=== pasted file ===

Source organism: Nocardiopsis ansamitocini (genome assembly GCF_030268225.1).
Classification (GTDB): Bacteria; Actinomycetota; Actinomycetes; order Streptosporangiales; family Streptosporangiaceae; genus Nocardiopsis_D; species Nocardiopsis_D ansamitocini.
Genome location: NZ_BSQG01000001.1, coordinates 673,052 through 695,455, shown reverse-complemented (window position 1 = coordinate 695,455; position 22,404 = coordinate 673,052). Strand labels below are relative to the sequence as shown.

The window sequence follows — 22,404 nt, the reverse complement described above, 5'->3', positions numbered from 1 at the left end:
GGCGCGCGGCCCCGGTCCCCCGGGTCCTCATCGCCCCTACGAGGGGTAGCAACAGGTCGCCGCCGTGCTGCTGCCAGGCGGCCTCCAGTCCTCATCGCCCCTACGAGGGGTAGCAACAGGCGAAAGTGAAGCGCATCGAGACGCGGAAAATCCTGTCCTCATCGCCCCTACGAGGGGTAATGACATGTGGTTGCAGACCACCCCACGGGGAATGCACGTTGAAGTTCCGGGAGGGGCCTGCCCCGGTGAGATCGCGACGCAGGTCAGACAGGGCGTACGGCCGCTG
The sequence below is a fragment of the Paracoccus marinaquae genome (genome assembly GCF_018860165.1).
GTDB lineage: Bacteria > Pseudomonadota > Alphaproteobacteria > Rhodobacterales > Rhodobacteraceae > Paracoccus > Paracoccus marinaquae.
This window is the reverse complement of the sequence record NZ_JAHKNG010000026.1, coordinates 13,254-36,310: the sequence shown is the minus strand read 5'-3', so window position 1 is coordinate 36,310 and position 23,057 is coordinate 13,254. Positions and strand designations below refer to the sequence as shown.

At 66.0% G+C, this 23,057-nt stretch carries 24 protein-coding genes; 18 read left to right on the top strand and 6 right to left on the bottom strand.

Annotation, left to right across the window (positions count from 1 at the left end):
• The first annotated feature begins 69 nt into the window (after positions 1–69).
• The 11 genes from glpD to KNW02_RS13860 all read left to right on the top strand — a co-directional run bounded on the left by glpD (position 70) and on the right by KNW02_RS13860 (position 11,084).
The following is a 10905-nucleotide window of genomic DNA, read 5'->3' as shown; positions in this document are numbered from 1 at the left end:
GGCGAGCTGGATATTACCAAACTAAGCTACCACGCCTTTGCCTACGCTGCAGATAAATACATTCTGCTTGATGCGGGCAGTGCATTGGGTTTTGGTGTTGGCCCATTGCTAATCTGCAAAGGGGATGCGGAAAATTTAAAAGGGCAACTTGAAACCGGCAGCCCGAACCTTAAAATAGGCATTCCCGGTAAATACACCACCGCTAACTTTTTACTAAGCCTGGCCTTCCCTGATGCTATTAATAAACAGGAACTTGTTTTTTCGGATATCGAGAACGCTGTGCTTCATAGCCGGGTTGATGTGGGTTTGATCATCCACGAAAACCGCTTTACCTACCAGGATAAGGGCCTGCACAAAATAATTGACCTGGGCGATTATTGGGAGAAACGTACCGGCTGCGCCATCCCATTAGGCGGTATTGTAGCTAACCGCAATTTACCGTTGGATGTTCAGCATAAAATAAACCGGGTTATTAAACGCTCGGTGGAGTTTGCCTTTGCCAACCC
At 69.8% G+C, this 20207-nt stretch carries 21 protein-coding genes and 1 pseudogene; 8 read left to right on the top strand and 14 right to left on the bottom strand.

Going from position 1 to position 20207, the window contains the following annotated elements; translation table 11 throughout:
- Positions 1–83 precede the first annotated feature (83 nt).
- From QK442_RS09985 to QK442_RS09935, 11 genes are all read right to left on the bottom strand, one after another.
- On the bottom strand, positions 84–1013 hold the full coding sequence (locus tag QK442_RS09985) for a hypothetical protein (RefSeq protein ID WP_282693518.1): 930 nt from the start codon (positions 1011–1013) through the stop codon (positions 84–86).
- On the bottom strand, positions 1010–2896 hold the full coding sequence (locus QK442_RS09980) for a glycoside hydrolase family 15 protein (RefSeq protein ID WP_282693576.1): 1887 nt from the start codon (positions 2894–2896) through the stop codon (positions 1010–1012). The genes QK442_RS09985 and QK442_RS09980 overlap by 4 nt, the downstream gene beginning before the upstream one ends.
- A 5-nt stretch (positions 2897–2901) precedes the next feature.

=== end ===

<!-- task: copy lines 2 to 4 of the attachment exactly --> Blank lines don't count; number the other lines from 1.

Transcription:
Classification (GTDB): Bacteria; Actinomycetota; Actinomycetes; order Streptosporangiales; family Streptosporangiaceae; genus Nocardiopsis_D; species Nocardiopsis_D ansamitocini.
Genome location: NZ_BSQG01000001.1, coordinates 673,052 through 695,455, shown reverse-complemented (window position 1 = coordinate 695,455; position 22,404 = coordinate 673,052). Strand labels below are relative to the sequence as shown.

The window sequence follows — 22,404 nt, the reverse complement described above, 5'->3', positions numbered from 1 at the left end: